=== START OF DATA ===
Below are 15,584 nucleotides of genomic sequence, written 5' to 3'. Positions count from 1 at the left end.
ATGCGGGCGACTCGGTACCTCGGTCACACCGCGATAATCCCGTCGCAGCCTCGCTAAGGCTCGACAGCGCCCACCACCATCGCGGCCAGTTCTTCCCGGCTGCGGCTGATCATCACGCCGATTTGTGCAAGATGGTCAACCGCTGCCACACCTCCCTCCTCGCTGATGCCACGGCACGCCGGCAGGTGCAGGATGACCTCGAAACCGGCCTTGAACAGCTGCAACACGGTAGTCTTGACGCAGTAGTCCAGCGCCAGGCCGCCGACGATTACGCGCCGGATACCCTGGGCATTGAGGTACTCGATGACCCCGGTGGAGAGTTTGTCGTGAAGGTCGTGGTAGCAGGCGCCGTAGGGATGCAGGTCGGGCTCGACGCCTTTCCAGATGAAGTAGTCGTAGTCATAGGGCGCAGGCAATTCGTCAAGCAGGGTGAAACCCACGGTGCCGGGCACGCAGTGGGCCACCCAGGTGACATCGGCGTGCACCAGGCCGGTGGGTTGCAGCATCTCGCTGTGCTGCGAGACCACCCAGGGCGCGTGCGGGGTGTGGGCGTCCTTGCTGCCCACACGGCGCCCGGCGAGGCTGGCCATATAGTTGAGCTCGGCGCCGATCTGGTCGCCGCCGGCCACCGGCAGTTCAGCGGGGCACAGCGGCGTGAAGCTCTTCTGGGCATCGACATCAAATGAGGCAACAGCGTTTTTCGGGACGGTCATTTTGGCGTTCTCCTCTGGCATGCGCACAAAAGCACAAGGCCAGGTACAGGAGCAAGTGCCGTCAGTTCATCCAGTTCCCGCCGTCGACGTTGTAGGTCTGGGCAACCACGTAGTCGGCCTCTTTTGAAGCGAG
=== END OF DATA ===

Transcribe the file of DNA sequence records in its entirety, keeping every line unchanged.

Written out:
Below are 15,584 nucleotides of genomic sequence, written 5' to 3'. Positions count from 1 at the left end.
ATGCGGGCGACTCGGTACCTCGGTCACACCGCGATAATCCCGTCGCAGCCTCGCTAAGGCTCGACAGCGCCCACCACCATCGCGGCCAGTTCTTCCCGGCTGCGGCTGATCATCACGCCGATTTGTGCAAGATGGTCAACCGCTGCCACACCTCCCTCCTCGCTGATGCCACGGCACGCCGGCAGGTGCAGGATGACCTCGAAACCGGCCTTGAACAGCTGCAACACGGTAGTCTTGACGCAGTAGTCCAGCGCCAGGCCGCCGACGATTACGCGCCGGATACCCTGGGCATTGAGGTACTCGATGACCCCGGTGGAGAGTTTGTCGTGAAGGTCGTGGTAGCAGGCGCCGTAGGGATGCAGGTCGGGCTCGACGCCTTTCCAGATGAAGTAGTCGTAGTCATAGGGCGCAGGCAATTCGTCAAGCAGGGTGAAACCCACGGTGCCGGGCACGCAGTGGGCCACCCAGGTGACATCGGCGTGCACCAGGCCGGTGGGTTGCAGCATCTCGCTGTGCTGCGAGACCACCCAGGGCGCGTGCGGGGTGTGGGCGTCCTTGCTGCCCACACGGCGCCCGGCGAGGCTGGCCATATAGTTGAGCTCGGCGCCGATCTGGTCGCCGCCGGCCACCGGCAGTTCAGCGGGGCACAGCGGCGTGAAGCTCTTCTGGGCATCGACATCAAATGAGGCAACAGCGTTTTTCGGGACGGTCATTTTGGCGTTCTCCTCTGGCATGCGCACAAAAGCACAAGGCCAGGTACAGGAGCAAGTGCCGTCAGTTCATCCAGTTCCCGCCGTCGACGTTGTAGGTCTGGGCAACCACGTAGTCGGCCTCTTTTGAAGCGAG